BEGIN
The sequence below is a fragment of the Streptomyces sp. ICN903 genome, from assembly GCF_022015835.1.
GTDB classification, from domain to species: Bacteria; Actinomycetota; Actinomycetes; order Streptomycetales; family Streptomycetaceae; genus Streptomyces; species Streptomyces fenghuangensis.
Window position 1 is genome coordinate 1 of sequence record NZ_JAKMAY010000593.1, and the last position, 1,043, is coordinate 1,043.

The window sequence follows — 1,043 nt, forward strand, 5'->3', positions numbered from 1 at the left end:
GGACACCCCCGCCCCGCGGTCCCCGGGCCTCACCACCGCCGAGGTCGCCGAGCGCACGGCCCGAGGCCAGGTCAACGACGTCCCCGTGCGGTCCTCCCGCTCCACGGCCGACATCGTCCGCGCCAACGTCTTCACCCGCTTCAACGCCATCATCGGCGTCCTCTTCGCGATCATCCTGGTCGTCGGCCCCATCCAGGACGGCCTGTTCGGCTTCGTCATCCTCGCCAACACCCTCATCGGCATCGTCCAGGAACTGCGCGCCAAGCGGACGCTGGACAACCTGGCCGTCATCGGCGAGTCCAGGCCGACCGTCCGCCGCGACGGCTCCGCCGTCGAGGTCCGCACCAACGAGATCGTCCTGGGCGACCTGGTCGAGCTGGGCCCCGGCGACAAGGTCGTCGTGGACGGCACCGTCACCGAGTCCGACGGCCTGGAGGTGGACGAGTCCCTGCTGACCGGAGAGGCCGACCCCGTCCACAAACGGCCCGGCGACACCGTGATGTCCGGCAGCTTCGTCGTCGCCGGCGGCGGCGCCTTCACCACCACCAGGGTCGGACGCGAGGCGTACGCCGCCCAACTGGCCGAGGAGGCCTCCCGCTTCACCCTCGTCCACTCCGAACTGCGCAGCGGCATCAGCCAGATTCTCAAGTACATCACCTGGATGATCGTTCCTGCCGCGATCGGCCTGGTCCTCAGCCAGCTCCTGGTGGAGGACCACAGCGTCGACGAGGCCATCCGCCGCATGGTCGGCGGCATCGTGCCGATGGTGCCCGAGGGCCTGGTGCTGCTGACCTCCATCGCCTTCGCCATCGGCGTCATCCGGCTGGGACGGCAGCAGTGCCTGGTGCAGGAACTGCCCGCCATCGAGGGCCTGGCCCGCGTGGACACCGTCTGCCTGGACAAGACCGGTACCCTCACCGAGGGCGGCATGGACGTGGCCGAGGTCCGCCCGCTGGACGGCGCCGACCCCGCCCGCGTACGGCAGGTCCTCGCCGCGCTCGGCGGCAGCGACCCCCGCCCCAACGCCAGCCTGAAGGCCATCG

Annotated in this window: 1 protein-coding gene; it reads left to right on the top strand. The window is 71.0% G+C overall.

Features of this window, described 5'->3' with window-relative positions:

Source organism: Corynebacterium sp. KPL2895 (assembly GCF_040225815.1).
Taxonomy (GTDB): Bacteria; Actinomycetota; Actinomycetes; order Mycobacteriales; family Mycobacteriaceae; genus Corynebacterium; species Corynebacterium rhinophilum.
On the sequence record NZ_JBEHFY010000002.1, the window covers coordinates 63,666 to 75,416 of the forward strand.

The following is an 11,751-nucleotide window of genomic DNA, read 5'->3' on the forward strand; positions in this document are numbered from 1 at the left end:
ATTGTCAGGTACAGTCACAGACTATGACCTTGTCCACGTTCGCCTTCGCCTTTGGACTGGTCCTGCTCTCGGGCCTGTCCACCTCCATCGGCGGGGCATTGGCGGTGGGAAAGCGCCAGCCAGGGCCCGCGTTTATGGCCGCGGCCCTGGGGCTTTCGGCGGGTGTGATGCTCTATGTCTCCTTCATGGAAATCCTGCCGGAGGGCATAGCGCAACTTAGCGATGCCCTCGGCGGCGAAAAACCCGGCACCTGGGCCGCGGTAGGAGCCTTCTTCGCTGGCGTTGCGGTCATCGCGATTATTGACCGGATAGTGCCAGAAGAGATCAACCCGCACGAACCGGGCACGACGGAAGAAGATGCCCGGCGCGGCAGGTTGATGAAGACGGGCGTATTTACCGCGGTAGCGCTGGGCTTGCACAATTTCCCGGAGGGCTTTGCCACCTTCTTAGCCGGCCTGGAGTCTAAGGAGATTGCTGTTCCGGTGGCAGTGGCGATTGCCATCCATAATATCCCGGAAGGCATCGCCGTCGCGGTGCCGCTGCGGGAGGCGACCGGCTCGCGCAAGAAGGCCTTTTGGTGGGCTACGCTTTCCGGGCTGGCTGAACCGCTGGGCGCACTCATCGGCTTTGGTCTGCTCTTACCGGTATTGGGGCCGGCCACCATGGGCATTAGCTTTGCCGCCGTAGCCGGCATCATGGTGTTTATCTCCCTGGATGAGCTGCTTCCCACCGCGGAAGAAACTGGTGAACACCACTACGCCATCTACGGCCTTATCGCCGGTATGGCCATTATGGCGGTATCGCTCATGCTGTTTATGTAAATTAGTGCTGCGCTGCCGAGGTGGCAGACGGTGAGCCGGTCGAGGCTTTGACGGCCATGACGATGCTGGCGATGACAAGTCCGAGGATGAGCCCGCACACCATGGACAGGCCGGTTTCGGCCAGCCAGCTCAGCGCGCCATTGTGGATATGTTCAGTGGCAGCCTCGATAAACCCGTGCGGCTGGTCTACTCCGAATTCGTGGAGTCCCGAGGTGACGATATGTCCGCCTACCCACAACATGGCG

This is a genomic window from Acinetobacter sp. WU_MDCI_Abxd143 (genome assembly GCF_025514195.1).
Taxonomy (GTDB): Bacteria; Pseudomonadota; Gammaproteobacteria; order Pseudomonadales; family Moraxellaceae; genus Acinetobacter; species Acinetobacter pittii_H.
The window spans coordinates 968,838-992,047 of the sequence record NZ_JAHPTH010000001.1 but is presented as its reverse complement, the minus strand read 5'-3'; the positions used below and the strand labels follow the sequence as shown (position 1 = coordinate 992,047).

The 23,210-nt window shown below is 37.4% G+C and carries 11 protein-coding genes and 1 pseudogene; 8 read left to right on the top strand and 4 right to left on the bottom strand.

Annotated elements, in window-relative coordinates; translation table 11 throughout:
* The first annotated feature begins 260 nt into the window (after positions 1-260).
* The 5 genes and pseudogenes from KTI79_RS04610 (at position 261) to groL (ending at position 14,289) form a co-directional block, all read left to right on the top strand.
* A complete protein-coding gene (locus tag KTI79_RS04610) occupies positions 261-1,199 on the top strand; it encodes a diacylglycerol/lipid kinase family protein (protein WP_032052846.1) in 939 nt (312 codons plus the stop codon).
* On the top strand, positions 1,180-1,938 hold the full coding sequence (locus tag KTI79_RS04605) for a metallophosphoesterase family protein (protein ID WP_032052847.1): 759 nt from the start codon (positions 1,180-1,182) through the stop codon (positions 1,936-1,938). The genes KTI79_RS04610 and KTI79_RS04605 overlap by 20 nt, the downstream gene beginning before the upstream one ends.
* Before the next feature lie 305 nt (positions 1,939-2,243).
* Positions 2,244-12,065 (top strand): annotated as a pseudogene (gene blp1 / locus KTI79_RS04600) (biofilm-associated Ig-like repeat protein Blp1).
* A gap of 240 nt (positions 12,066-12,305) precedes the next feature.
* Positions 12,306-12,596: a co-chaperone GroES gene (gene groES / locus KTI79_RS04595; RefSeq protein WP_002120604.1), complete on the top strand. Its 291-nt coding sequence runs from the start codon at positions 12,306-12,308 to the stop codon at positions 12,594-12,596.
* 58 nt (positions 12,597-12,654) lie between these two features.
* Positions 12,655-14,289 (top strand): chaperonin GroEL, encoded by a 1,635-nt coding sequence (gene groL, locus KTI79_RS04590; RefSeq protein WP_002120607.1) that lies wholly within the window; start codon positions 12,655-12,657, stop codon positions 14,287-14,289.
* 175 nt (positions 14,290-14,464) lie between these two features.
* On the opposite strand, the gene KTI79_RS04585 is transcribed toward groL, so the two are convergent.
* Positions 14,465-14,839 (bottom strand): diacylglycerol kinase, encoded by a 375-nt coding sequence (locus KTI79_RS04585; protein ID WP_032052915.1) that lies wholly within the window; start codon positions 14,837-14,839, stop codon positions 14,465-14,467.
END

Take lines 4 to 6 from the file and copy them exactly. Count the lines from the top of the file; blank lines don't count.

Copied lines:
The window sequence follows — 1,043 nt, forward strand, 5'->3', positions numbered from 1 at the left end:
GGACACCCCCGCCCCGCGGTCCCCGGGCCTCACCACCGCCGAGGTCGCCGAGCGCACGGCCCGAGGCCAGGTCAACGACGTCCCCGTGCGGTCCTCCCGCTCCACGGCCGACATCGTCCGCGCCAACGTCTTCACCCGCTTCAACGCCATCATCGGCGTCCTCTTCGCGATCATCCTGGTCGTCGGCCCCATCCAGGACGGCCTGTTCGGCTTCGTCATCCTCGCCAACACCCTCATCGGCATCGTCCAGGAACTGCGCGCCAAGCGGACGCTGGACAACCTGGCCGTCATCGGCGAGTCCAGGCCGACCGTCCGCCGCGACGGCTCCGCCGTCGAGGTCCGCACCAACGAGATCGTCCTGGGCGACCTGGTCGAGCTGGGCCCCGGCGACAAGGTCGTCGTGGACGGCACCGTCACCGAGTCCGACGGCCTGGAGGTGGACGAGTCCCTGCTGACCGGAGAGGCCGACCCCGTCCACAAACGGCCCGGCGACACCGTGATGTCCGGCAGCTTCGTCGTCGCCGGCGGCGGCGCCTTCACCACCACCAGGGTCGGACGCGAGGCGTACGCCGCCCAACTGGCCGAGGAGGCCTCCCGCTTCACCCTCGTCCACTCCGAACTGCGCAGCGGCATCAGCCAGATTCTCAAGTACATCACCTGGATGATCGTTCCTGCCGCGATCGGCCTGGTCCTCAGCCAGCTCCTGGTGGAGGACCACAGCGTCGACGAGGCCATCCGCCGCATGGTCGGCGGCATCGTGCCGATGGTGCCCGAGGGCCTGGTGCTGCTGACCTCCATCGCCTTCGCCATCGGCGTCATCCGGCTGGGACGGCAGCAGTGCCTGGTGCAGGAACTGCCCGCCATCGAGGGCCTGGCCCGCGTGGACACCGTCTGCCTGGACAAGACCGGTACCCTCACCGAGGGCGGCATGGACGTGGCCGAGGTCCGCCCGCTGGACGGCGCCGACCCCGCCCGCGTACGGCAGGTCCTCGCCGCGCTCGGCGGCAGCGACCCCCGCCCCAACGCCAGCCTGAAGGCCATCG

Annotated in this window: 1 protein-coding gene; it reads left to right on the top strand. The window is 71.0% G+C overall.